The letter is beautiful because it's written by a man who may not be with the times, but his heart is in the right place.

It first appeared on the Facebook page FCKH8 and a representative told Gawker that the letter was given to them by Chad, the 16-year-old boy referenced in the letter.

Keep Reading Show less
True

When a pet is admitted to a shelter it can be a traumatizing experience. Many are afraid of their new surroundings and are far from comfortable showing off their unique personalities. The problem is that's when many of them have their photos taken to appear in online searches.

Chewy, the pet retailer who has dedicated themselves to supporting shelters and rescues throughout the country, recognized the important work of a couple in Tampa, FL who have been taking professional photos of shelter pets to help get them adopted.

"If it's a photo of a scared animal, most people, subconsciously or even consciously, are going to skip over it," pet photographer Adam Goldberg says. "They can't visualize that dog in their home."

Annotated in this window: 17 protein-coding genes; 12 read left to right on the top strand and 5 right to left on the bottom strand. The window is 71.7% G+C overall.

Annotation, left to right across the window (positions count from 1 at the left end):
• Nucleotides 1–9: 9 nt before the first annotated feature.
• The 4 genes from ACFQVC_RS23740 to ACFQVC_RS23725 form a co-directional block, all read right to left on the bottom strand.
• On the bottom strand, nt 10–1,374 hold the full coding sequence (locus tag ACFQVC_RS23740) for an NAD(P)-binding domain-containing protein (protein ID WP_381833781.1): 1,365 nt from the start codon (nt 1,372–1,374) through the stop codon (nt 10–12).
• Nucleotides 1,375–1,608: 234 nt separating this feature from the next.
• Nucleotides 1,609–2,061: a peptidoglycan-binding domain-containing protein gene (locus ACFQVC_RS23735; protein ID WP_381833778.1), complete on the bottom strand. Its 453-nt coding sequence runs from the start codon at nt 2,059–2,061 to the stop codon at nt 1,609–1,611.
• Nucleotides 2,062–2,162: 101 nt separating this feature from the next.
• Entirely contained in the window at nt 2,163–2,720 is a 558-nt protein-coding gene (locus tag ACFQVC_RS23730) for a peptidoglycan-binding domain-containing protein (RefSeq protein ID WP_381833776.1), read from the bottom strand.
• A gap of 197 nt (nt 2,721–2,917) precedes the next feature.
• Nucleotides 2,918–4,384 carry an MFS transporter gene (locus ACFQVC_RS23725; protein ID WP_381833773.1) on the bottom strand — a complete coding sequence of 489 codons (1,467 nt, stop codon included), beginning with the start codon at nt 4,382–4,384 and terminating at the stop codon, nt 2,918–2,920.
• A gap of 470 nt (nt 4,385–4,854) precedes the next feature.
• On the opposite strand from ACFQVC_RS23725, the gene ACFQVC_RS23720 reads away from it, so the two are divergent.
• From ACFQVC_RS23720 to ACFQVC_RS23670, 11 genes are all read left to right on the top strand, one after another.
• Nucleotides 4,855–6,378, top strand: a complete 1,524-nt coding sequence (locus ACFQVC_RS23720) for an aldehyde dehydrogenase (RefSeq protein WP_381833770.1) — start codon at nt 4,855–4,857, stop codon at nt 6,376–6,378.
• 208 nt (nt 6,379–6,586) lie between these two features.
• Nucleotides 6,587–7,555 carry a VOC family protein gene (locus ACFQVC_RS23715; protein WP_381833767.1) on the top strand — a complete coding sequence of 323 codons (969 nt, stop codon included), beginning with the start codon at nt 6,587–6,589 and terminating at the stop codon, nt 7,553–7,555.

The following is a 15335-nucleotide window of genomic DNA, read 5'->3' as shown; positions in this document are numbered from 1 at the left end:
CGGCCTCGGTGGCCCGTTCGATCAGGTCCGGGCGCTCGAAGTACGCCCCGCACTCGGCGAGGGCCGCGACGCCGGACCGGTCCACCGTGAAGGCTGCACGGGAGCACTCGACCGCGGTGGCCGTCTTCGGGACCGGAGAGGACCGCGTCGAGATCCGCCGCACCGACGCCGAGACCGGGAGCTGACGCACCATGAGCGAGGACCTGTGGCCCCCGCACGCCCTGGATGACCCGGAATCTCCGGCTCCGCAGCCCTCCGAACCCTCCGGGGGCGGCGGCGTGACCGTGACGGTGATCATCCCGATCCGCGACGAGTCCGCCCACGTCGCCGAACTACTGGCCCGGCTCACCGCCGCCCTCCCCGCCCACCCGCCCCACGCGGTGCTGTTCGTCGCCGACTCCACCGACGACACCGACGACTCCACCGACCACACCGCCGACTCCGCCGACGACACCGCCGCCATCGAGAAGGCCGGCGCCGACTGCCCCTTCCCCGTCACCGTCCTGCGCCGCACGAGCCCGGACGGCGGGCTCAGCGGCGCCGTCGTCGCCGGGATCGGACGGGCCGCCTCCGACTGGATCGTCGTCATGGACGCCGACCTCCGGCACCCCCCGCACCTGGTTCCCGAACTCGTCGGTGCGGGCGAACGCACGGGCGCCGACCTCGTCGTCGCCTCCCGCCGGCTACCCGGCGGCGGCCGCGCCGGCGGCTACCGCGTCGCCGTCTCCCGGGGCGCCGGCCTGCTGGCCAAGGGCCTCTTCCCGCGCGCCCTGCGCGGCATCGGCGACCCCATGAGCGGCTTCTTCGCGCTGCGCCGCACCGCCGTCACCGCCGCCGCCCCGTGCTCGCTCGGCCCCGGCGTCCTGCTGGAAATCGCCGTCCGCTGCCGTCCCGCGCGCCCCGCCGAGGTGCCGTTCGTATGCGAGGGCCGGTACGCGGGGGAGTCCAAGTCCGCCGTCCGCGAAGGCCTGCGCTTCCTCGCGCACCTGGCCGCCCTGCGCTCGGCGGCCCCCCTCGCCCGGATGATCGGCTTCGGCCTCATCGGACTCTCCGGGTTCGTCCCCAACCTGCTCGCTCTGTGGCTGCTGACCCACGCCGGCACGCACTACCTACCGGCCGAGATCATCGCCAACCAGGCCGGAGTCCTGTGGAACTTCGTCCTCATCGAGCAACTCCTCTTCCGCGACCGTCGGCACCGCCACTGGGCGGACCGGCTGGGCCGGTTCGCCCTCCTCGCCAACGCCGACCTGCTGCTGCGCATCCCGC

Adam realized the importance of quality shelter photos while working as a social media specialist for the Humane Society of Broward County in Fort Lauderdale, Florida.

"The photos were taken top-down so you couldn't see the size of the pet, and the flash would create these red eyes," he recalls. "Sometimes [volunteers] would shoot the photos through the chain-link fences."

That's why Adam and his wife, Mary, have spent much of their free time over the past five years photographing over 1,200 shelter animals to show off their unique personalities to potential adoptive families. The Goldbergs' wonderful work was recently profiled by Chewy in the video above entitled, "A Day in the Life of a Shelter Pet Photographer."